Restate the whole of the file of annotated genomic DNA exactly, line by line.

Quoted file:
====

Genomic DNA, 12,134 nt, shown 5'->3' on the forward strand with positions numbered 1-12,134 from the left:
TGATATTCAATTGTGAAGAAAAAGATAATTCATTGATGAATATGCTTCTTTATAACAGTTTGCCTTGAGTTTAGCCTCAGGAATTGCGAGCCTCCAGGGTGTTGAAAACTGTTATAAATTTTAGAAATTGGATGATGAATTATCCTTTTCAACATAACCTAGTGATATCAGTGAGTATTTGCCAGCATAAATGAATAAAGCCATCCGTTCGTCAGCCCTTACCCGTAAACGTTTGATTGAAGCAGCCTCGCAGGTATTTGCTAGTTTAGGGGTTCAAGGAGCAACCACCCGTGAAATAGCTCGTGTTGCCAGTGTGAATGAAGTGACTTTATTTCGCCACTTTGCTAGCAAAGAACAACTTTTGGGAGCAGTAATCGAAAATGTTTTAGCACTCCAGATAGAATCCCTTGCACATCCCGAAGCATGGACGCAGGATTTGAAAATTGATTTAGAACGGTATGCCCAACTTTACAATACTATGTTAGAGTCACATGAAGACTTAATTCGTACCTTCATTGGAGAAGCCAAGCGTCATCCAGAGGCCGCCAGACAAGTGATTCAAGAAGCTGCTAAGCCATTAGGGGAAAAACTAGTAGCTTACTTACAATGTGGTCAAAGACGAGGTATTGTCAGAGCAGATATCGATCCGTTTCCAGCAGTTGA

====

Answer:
Genomic DNA, 12,134 nt, shown 5'->3' on the forward strand with positions numbered 1-12,134 from the left:
TGATATTCAATTGTGAAGAAAAAGATAATTCATTGATGAATATGCTTCTTTATAACAGTTTGCCTTGAGTTTAGCCTCAGGAATTGCGAGCCTCCAGGGTGTTGAAAACTGTTATAAATTTTAGAAATTGGATGATGAATTATCCTTTTCAACATAACCTAGTGATATCAGTGAGTATTTGCCAGCATAAATGAATAAAGCCATCCGTTCGTCAGCCCTTACCCGTAAACGTTTGATTGAAGCAGCCTCGCAGGTATTTGCTAGTTTAGGGGTTCAAGGAGCAACCACCCGTGAAATAGCTCGTGTTGCCAGTGTGAATGAAGTGACTTTATTTCGCCACTTTGCTAGCAAAGAACAACTTTTGGGAGCAGTAATCGAAAATGTTTTAGCACTCCAGATAGAATCCCTTGCACATCCCGAAGCATGGACGCAGGATTTGAAAATTGATTTAGAACGGTATGCCCAACTTTACAATACTATGTTAGAGTCACATGAAGACTTAATTCGTACCTTCATTGGAGAAGCCAAGCGTCATCCAGAGGCCGCCAGACAAGTGATTCAAGAAGCTGCTAAGCCATTAGGGGAAAAACTAGTAGCTTACTTACAATGTGGTCAAAGACGAGGTATTGTCAGAGCAGATATCGATCCGTTTCCAGCAGTTGA